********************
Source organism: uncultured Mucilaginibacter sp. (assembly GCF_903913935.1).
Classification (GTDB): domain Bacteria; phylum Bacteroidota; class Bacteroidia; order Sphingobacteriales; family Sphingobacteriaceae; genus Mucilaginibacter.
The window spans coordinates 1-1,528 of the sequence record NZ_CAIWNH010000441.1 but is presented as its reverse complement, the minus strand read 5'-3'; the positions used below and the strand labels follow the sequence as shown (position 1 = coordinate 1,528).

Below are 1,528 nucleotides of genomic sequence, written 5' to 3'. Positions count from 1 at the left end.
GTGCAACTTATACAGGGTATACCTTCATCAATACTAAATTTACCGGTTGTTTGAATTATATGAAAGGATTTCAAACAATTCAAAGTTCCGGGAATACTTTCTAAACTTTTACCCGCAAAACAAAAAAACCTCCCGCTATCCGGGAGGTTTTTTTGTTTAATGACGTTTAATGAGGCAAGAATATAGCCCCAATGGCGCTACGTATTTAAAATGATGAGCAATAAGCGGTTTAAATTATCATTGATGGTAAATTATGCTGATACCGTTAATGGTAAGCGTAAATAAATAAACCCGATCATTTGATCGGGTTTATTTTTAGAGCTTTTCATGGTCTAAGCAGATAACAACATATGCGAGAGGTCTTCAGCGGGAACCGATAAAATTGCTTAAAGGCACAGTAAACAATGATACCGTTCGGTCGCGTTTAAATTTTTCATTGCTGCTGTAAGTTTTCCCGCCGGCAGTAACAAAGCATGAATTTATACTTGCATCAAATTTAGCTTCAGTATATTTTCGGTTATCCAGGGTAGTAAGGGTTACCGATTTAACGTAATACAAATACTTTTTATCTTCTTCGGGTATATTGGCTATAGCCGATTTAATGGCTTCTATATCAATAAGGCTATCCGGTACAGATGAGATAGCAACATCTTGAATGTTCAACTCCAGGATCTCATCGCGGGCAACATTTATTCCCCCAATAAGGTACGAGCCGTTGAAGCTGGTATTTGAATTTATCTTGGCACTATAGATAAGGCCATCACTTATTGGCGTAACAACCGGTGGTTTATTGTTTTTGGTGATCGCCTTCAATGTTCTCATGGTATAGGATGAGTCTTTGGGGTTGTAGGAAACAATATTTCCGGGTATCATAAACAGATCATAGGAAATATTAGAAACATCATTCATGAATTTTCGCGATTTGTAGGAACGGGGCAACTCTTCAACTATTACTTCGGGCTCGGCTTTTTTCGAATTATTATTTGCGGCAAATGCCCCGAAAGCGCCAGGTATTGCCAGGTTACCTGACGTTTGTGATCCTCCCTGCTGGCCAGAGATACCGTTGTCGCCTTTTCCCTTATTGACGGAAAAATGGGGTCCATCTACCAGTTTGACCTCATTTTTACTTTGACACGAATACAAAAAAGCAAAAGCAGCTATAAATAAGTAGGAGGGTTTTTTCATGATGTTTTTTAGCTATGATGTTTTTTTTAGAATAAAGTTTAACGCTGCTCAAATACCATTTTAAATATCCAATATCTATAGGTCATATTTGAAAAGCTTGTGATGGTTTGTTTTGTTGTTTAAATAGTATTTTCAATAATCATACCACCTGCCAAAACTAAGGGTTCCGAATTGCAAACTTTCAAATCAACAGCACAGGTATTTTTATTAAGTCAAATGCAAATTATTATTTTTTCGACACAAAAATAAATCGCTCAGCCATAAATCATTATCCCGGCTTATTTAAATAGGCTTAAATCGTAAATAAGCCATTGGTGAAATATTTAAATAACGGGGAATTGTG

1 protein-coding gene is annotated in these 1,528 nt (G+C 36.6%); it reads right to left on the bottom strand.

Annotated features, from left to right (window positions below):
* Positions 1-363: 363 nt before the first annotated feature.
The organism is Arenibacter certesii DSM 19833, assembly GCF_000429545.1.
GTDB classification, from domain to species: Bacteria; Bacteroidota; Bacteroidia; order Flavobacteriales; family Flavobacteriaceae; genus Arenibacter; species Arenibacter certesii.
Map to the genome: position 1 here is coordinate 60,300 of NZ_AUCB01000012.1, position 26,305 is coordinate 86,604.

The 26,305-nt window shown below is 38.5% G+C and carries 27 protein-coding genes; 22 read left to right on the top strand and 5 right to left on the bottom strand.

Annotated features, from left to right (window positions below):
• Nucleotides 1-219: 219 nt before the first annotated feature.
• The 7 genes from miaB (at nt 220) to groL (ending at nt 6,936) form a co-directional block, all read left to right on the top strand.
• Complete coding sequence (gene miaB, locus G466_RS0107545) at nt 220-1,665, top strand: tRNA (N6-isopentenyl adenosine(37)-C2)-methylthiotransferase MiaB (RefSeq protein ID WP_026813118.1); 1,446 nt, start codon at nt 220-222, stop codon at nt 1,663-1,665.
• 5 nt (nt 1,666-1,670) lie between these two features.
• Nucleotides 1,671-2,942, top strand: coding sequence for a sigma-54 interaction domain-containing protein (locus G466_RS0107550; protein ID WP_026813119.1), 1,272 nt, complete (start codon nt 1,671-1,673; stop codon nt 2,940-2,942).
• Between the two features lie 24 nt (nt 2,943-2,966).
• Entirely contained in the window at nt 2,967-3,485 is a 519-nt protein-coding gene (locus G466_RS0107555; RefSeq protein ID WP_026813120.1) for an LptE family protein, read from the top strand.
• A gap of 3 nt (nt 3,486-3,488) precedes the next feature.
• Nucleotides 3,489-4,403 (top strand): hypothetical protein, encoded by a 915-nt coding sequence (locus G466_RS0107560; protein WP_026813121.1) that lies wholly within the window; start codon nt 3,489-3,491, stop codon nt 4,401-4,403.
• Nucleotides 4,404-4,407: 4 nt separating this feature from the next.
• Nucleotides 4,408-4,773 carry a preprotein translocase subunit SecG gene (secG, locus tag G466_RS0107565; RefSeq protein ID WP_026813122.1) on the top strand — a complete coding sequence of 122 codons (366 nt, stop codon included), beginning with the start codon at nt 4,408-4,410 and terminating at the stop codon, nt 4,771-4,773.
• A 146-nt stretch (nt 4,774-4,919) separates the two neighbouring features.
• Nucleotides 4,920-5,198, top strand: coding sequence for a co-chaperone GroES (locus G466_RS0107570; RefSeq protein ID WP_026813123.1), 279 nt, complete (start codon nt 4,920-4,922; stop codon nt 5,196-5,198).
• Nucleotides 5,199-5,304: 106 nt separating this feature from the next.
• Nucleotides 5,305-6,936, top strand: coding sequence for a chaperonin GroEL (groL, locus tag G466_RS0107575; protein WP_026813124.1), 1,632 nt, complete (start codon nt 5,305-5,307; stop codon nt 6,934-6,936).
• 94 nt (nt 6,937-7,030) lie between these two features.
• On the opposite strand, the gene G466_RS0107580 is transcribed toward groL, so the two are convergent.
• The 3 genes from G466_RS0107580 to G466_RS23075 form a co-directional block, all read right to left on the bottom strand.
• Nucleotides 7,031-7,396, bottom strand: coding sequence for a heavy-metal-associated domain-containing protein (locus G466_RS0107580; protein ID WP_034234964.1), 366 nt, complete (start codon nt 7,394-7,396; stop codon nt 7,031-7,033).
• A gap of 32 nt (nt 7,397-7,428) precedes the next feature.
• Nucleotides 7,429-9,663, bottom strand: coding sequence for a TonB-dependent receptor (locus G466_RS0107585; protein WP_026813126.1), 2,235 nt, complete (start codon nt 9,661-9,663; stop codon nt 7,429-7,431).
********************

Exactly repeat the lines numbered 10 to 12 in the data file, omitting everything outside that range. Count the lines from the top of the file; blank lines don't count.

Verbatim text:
GTDB classification, from domain to species: Bacteria; Bacteroidota; Bacteroidia; order Flavobacteriales; family Flavobacteriaceae; genus Arenibacter; species Arenibacter certesii.
Map to the genome: position 1 here is coordinate 60,300 of NZ_AUCB01000012.1, position 26,305 is coordinate 86,604.

The 26,305-nt window shown below is 38.5% G+C and carries 27 protein-coding genes; 22 read left to right on the top strand and 5 right to left on the bottom strand.